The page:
The generation of polyfunctional CD8+ T cells, in response to vaccination or natural infection, has been associated with improved protective immunity. However, it remains unclear whether the maintenance of polyfunctionality is linked to particular phenotypic characteristics of the cell, such as the differentiation stage of memory T cells. The goal of this study was to investigate the relationship between the memory maturation stage and polyfunctional profiles of antigen-specific CD8+ T cells.
We analyzed the polyfunctionality of HIV-specific CD8+ T cells within different memory subpopulations in 20 ART-naïve HIV-1 infected individuals at approximately 34 weeks post-infection and compared them to CMV-specific CD8+ T cell responses. Memory subsets were distinguished based on CD45RO and CD27 expression levels, and four functions were assessed (CD107a, MIP-1β, TNFα and IFNγ).
Our results show that polyfunctional abilities of HIV-specific CD8+ T cells differ according to their memory phenotype, where terminally-differentiated HIV-specific CD8+ T cells (CD45RO-CD27-) were mostly mono-functional (median 69% [IQR: 57-83]), producing predominantly CD107a or MIP-1β. Moreover, the proportion of HIV-specific mono-functional CD8+ T cells associated positively with the proportion of terminally-differentiated HIV-specific CD8+ T cells (p=0.019, r=0.54). On the other hand, HIV-specific early-differentiated cells of a central memory-like phenotype (CD45RO+CD27+) exhibited a higher proportion of cells positive for three or four functions (p<0.001) and a lower proportion of mono-functional cells (median 27% [IQR: 16-38], p<0.001) compared to terminally-differentiated cells. In contrast, CMV-specific CD8+ T cell polyfunctional capacities were similar across all memory subpopulations, with terminally and early-differentiated cells endowed with comparable polyfunctionality.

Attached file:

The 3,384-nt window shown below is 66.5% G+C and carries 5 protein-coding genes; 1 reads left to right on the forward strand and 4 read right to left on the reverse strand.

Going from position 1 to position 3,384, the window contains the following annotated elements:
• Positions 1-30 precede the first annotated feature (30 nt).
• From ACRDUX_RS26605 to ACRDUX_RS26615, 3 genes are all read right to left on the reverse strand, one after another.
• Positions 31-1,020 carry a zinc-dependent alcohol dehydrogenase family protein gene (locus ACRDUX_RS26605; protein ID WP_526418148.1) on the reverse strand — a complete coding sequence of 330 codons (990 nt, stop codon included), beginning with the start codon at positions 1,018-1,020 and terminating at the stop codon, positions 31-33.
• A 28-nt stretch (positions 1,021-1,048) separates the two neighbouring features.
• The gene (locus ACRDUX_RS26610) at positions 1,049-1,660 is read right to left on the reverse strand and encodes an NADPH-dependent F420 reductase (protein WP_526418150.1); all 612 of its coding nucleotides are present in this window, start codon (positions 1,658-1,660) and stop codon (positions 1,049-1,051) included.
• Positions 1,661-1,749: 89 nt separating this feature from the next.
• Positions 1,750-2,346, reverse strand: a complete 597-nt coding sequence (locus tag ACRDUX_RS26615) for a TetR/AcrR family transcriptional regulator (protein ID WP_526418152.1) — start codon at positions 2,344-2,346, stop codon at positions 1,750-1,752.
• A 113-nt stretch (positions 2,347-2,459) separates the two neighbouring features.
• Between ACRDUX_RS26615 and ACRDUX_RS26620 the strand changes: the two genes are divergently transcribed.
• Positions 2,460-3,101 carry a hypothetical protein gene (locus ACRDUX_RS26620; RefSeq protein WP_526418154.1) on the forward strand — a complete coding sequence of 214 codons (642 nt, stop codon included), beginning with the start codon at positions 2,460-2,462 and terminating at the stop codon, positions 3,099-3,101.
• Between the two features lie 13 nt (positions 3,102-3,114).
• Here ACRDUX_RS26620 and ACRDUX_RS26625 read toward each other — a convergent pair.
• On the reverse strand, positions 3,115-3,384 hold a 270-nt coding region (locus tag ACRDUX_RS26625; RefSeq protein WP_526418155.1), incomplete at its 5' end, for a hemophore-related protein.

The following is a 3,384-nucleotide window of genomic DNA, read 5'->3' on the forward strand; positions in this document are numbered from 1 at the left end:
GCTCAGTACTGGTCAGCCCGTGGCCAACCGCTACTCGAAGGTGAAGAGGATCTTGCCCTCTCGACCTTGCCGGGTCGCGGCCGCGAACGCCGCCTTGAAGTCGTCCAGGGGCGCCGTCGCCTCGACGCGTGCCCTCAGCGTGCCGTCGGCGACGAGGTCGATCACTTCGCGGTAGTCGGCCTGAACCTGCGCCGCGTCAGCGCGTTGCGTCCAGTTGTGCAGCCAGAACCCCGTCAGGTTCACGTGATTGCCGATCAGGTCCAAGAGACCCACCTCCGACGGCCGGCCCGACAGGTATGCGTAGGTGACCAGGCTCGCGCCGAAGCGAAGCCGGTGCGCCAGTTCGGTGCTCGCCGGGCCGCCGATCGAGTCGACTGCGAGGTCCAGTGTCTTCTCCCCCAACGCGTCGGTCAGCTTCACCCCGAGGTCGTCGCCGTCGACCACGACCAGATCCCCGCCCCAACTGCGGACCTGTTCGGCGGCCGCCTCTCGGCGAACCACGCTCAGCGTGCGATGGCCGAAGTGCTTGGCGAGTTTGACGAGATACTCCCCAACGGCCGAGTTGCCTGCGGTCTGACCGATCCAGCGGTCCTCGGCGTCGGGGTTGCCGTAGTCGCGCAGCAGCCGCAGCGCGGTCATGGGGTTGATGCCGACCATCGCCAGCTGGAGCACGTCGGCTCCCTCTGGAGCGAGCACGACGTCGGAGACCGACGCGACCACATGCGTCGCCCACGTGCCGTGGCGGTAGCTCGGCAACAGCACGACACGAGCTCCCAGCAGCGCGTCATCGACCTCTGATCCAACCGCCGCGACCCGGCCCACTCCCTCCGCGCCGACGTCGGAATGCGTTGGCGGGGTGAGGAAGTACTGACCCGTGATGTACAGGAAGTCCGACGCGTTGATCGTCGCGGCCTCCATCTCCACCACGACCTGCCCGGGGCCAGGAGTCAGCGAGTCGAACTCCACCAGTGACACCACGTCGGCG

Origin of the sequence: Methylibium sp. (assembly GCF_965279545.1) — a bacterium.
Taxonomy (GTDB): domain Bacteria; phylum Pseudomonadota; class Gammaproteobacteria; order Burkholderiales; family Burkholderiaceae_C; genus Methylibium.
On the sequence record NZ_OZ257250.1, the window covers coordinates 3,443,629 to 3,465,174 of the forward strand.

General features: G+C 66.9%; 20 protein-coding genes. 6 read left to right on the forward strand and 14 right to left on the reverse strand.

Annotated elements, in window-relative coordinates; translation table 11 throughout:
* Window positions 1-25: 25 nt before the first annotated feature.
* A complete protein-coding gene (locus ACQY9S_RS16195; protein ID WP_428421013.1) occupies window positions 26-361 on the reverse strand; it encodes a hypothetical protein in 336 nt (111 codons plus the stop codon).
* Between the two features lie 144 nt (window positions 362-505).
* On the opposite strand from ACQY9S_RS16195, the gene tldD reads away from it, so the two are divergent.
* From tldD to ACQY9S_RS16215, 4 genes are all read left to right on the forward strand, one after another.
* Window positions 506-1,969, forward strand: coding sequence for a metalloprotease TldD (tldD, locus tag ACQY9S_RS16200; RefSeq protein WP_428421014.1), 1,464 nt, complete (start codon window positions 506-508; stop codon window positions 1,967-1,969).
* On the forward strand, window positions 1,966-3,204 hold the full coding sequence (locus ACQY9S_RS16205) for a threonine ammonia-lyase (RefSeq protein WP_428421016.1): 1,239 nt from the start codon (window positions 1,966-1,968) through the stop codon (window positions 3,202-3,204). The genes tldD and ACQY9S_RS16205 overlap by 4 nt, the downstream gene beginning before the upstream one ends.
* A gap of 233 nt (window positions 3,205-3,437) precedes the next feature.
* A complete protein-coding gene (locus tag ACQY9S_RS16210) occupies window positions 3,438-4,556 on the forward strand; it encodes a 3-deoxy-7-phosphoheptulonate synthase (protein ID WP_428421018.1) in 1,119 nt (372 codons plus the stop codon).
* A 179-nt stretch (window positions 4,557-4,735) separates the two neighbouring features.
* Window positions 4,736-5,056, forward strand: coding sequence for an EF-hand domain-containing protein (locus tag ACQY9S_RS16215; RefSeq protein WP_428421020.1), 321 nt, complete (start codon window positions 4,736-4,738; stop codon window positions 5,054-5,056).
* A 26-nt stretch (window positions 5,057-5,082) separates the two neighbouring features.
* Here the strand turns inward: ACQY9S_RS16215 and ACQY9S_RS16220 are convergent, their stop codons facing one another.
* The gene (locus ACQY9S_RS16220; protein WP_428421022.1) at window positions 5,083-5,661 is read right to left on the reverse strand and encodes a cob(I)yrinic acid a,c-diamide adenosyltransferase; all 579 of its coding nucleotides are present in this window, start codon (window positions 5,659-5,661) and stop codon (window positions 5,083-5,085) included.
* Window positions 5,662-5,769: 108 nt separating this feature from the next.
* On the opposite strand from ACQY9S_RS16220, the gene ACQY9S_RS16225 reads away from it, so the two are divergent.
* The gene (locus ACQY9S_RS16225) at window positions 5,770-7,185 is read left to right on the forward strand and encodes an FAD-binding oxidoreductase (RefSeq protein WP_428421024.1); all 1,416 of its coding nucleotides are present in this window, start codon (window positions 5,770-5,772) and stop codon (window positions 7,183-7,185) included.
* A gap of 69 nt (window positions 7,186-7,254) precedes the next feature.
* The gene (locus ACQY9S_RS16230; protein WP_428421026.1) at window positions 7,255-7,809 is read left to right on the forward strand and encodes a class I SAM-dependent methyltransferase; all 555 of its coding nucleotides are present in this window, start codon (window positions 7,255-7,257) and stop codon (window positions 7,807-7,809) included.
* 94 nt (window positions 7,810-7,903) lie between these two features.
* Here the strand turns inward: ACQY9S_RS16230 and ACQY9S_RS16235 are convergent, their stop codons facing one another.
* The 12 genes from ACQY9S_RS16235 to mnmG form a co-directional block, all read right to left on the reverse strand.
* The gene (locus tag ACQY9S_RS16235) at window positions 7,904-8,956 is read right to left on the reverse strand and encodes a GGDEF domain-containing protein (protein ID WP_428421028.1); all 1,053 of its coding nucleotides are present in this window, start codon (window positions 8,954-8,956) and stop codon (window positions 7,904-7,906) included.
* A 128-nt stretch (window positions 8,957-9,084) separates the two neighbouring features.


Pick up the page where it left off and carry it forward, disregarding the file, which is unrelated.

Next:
Overall, these data show that for HIV-specific responses, the memory differentiation stage can influence the polyfunctional properties of CD8+ T cells, suggesting that terminal differentiation of HIV-specific CD8+ T cells might be detrimental for viral control. These results may help in understanding phenotypic attributes related to effective T cell responses against HIV-1.